Gold acted as a proxy for national wealth and well-being in the twentieth century too. The government worrying about its stocks and extending prohibitions on the private ownership of gold helped foster a culture of “obsession” in the 1950s and 1960s, Ledbetter writes. Drive-in restaurants put up shimmering roofs; advertisers used gold to hawk breakfast cereal; James Bond uncovered Auric Goldfinger’s plot to contaminate Fort Knox on screen. The Treasury and Justice departments spent “tens of thousands” of man-hours investigating and seizing a golden rooster statue used as a marketing gimmick at a casino in Sparks, Nevada. Perhaps the most delicious story from this era is that of “Operation Goldfinger,” a secret attempt by the government to boost its gold reserves. The Johnson Administration spent millions of dollars trying to wrest gold out of strange places, like seawater and meteorites and deer antlers; to synthesize it with a particle accelerator; even to mine it with nuclear detonations. (The effort seems to have come to naught.)

In One Nation Under Gold, the substance acts as a cipher for American history. It certainly helps to know some history and economics before reading the book; it is engaging and easy to read, but not at all elementary. That said, it makes for a compelling examination of the animal spirits, greed, obsession, and passion that have so driven American politics.

And for a meticulously researched tome on partisan politics and monetary policy, it reads a lot like a romp. It illuminates our history of slavery, imperialism, and westward expansion, as well as the advent of modern monetary policy and the development of international markets. It touches on advertising, pop culture, propaganda, and religion. It pits farmers against bankers against politicians. It includes courtroom and Congressional battles, as well as a memorable bit of chicanery that happened while President Grant was enjoying breakfast one morning. (He told his dining companion, his brother-in-law Abel Corbin, that he planned to keep the price of gold high. Corbin excused himself to give Jay Gould, the Gilded Age robber baron, the insider information.)

And the book itself acts as a cipher for our sticky latter-day obsession with the substance. Wars have tended to act as a financial crucible, forcing Americans to reevaluate the dollar’s relationship with gold at the same time as they confront the trauma of bloodshed and the question of the country’s deepest priorities. The Founding Fathers wanted a stable currency in the wake of the Revolution and looked to gold; Abraham Lincoln ditched gold and printed fiat currency in his effort to save the republic; World War II was still raging when the Allied nations gathered in New Hampshire to create the International Monetary Fund and the Bretton Woods gold standard; questions about the country’s gold supply intensified the debate in Congress about the recklessness of the Vietnam War. Banking panics and recessions have done the same, fusing the substance with fraught questions of stability and security. For centuries—and for some of us still today—gold is where “the monetary realm [meets the] moral and psychological realms,” Ledbetter shows.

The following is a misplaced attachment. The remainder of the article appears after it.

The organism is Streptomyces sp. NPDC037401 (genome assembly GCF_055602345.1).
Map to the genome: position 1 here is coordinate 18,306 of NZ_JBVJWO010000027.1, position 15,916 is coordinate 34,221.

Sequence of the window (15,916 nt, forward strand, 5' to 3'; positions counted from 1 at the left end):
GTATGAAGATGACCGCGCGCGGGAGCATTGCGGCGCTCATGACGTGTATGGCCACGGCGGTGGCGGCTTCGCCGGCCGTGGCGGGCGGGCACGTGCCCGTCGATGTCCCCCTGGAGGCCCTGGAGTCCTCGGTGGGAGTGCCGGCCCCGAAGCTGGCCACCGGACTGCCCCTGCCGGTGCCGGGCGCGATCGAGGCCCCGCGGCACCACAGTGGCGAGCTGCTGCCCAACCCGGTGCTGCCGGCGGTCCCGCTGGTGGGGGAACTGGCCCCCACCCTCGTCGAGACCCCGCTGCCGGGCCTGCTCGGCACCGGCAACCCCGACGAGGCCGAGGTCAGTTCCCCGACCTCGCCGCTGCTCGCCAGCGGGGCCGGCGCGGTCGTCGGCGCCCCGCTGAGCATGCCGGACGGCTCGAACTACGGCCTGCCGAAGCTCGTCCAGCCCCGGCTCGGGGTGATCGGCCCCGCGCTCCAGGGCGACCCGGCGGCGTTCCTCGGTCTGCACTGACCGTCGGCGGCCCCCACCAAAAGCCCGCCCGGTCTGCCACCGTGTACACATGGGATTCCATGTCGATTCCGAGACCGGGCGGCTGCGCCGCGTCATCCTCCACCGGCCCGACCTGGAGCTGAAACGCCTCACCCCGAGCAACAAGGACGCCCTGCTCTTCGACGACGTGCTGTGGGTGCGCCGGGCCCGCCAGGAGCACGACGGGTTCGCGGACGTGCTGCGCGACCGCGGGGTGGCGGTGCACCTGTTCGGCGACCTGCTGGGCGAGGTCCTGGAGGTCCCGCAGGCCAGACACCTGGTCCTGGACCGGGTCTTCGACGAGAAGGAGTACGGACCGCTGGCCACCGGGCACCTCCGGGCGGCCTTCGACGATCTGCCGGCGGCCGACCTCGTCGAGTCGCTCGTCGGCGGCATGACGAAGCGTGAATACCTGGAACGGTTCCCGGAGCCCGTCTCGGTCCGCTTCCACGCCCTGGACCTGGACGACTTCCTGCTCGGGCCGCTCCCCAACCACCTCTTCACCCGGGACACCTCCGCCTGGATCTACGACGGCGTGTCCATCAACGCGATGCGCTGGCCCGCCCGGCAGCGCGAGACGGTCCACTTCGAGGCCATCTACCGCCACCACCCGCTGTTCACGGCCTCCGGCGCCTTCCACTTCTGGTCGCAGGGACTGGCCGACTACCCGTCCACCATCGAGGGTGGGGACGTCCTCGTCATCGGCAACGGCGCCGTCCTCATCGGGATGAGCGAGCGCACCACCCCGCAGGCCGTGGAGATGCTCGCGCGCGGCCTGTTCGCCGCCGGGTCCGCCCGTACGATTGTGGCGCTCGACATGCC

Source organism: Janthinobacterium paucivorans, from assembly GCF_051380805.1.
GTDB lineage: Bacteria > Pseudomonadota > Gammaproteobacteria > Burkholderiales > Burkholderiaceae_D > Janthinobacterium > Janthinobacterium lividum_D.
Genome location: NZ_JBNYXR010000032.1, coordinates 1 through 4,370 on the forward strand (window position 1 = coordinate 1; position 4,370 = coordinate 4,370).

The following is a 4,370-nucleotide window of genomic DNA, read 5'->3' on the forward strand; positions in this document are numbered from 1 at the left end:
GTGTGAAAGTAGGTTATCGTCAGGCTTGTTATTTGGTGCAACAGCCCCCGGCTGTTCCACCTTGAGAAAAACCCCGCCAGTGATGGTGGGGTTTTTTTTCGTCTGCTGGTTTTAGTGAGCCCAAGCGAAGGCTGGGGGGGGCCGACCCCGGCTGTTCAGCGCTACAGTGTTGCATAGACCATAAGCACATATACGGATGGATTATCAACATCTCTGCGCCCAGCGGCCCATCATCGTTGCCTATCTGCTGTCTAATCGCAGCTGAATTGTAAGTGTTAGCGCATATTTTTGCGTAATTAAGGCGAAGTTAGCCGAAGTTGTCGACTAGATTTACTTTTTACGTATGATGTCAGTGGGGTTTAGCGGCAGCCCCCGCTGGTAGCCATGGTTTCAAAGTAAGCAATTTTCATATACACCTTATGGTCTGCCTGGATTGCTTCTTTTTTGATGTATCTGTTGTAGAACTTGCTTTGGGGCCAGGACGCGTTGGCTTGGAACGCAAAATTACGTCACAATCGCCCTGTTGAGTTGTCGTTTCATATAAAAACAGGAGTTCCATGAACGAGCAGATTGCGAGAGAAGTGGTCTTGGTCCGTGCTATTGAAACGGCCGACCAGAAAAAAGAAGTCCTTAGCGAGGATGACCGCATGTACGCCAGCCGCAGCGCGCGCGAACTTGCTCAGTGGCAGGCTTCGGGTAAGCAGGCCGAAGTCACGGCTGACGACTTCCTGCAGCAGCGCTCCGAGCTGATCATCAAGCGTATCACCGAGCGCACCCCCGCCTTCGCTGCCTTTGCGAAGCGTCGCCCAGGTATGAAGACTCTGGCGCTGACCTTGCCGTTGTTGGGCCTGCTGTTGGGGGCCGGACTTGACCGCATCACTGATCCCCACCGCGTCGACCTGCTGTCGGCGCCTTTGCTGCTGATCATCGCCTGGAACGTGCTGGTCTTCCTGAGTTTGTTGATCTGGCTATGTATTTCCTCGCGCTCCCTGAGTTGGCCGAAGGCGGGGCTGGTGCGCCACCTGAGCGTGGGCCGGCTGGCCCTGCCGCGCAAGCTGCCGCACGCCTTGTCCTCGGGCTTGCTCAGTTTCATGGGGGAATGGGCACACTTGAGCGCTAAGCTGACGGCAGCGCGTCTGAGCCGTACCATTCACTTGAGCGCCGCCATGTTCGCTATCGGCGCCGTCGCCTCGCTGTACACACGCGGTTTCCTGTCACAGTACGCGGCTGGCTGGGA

At this point, of course, there is no good reason that President Trump should support tying the dollar to gold. There is no need to hoard gold to protect your family from coming hyperinflation and societal instability. There is no argument that the dollar is unmoored and unsound. A gold standard would prevent the Federal Reserve from combatting any future recession with stimulative monetary policy. It would also prevent the federal government from combatting any future recession with stimulative fiscal policy. All this for some putative price stability, when prices are already stable? No wonder not a single prominent economist supported the idea of returning to the gold standard in a recent poll. No wonder no comparable economy uses one. And no wonder the country faced a wrenching series of financial panics and recessions when it was on the gold standard.

Yet there are 400 years of reasons to explain why our body politic continues to have a religious devotion to the substance. It is a security blanket, an object of desire, a sacred relic, a sign of soundness and stability. It is a mark of wealth, if not taste, as any photo of Trump’s Manhattan apartment proves. That gives it its strange power, one I cannot imagine us shaking as time goes on.

I might have snorted at the crystal stores in Sedona, by the way. But I am writing this review while staring at a particularly beautiful orb of lapis lazuli.

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Annie Lowrey is a contributing editor at The Atlantic and the author of a forthcoming book on universal basic incomes for Crown.